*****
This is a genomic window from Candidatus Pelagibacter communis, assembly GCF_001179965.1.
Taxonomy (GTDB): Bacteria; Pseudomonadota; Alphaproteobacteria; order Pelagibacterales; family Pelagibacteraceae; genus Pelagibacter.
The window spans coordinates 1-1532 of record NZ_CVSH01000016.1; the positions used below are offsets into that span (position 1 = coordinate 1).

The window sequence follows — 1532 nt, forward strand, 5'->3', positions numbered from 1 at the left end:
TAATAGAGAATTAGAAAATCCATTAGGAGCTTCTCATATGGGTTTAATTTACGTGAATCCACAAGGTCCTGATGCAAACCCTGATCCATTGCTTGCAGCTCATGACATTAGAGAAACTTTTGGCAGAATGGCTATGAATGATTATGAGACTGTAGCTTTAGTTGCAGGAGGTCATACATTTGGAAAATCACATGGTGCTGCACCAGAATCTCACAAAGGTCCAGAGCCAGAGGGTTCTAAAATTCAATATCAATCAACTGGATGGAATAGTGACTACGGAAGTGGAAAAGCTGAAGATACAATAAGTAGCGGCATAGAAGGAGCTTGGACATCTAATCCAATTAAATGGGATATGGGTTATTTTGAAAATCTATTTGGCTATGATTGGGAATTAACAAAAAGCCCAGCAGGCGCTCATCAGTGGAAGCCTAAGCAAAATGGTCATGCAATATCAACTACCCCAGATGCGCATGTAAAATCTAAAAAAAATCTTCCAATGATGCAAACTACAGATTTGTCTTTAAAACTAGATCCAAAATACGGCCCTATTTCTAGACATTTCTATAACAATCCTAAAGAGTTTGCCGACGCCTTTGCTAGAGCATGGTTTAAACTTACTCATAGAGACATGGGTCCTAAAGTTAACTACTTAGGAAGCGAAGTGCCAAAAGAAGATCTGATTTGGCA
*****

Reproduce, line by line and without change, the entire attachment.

This is a genomic window from Candidatus Pelagibacter communis, assembly GCF_001179965.1.
Taxonomy (GTDB): Bacteria; Pseudomonadota; Alphaproteobacteria; order Pelagibacterales; family Pelagibacteraceae; genus Pelagibacter.
The window spans coordinates 1-1532 of record NZ_CVSH01000016.1; the positions used below are offsets into that span (position 1 = coordinate 1).

The window sequence follows — 1532 nt, forward strand, 5'->3', positions numbered from 1 at the left end:
TAATAGAGAATTAGAAAATCCATTAGGAGCTTCTCATATGGGTTTAATTTACGTGAATCCACAAGGTCCTGATGCAAACCCTGATCCATTGCTTGCAGCTCATGACATTAGAGAAACTTTTGGCAGAATGGCTATGAATGATTATGAGACTGTAGCTTTAGTTGCAGGAGGTCATACATTTGGAAAATCACATGGTGCTGCACCAGAATCTCACAAAGGTCCAGAGCCAGAGGGTTCTAAAATTCAATATCAATCAACTGGATGGAATAGTGACTACGGAAGTGGAAAAGCTGAAGATACAATAAGTAGCGGCATAGAAGGAGCTTGGACATCTAATCCAATTAAATGGGATATGGGTTATTTTGAAAATCTATTTGGCTATGATTGGGAATTAACAAAAAGCCCAGCAGGCGCTCATCAGTGGAAGCCTAAGCAAAATGGTCATGCAATATCAACTACCCCAGATGCGCATGTAAAATCTAAAAAAAATCTTCCAATGATGCAAACTACAGATTTGTCTTTAAAACTAGATCCAAAATACGGCCCTATTTCTAGACATTTCTATAACAATCCTAAAGAGTTTGCCGACGCCTTTGCTAGAGCATGGTTTAAACTTACTCATAGAGACATGGGTCCTAAAGTTAACTACTTAGGAAGCGAAGTGCCAAAAGAAGATCTGATTTGGCA